Facts about Eye
There have been Palaeolithic, Mesolithic, Neolithic and Bronze Age finds in and around Eye but the earliest evidence of settlement in the town dates from the Roman period and includes buildings and coins dated circa 365. A large Anglo-Saxon cemetery including many urned cremations and some furnished inhumations, in use during the 6th century, was excavated near the Waterloo Plantation, Eye, in 1818. In 1781 some labourers unearthed a lead box by the river at Clint Farm in Eye, 3 miles south of Scole and 2 miles south-west of Hoxne.
Before the Norman Conquest, Eye was one of the numerous holdings of Edric of Laxfield, a wealthy and influential Saxon and the third largest landholder in Suffolk. After the Norman Conquest, the importance of the town was firmly established in the region when the Honour of Eye was granted to William Malet, a Norman lord, and continued to be held by royal or noble families until 1823.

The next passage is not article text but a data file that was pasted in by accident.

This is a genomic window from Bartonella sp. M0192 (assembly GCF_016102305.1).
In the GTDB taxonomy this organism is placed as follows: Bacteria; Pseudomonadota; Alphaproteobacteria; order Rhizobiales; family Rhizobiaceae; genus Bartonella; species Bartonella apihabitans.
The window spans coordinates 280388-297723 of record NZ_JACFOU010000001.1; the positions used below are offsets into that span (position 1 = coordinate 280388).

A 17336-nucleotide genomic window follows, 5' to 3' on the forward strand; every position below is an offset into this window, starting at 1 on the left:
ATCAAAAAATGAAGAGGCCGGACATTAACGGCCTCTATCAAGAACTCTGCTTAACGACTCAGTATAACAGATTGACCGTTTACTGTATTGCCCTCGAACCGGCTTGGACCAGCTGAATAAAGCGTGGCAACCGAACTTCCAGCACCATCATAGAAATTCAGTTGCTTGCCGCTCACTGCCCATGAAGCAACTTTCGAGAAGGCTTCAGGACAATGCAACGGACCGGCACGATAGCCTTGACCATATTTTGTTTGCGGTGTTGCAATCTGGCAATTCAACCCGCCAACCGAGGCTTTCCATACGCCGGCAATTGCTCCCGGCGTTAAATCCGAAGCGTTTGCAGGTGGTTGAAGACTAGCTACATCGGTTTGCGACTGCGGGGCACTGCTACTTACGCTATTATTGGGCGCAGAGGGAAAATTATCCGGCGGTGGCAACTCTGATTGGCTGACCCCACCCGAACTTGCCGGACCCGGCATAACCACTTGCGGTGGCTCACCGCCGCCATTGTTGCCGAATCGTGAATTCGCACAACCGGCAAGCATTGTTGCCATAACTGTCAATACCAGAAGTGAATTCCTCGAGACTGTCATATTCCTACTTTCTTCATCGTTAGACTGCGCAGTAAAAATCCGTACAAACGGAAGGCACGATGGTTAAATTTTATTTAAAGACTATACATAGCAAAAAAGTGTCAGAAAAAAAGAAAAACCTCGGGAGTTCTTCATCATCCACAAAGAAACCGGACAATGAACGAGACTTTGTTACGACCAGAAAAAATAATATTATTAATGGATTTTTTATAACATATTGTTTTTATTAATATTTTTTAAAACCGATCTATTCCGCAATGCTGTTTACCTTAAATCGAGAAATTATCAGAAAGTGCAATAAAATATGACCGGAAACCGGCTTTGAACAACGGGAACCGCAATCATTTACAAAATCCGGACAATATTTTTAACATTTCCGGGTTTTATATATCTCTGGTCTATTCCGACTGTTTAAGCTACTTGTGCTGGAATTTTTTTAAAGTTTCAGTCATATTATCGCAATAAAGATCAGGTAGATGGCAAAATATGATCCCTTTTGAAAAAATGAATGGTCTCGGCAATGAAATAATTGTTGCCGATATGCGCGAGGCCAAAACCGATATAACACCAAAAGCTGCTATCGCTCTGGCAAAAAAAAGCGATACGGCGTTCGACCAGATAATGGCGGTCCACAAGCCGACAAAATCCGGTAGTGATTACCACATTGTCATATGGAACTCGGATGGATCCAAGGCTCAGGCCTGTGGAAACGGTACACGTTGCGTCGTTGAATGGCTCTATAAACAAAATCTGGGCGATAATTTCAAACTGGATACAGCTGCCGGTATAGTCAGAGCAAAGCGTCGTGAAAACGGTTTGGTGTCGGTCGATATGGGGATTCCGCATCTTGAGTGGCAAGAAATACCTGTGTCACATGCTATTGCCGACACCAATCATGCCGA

Eye is a small market town in the north of the English county of Suffolk, about 4 miles south of Diss, 17 1⁄2 miles north of Ipswich and 23 miles south-west of Norwich. It lies close to the River Waveney, which forms the border with Norfolk, and it is on the River Dove. Eye is twinned with the town of Pouzauges in the Vendée department of France. The town of Eye derives its name from the Old English word for “island, land by water”.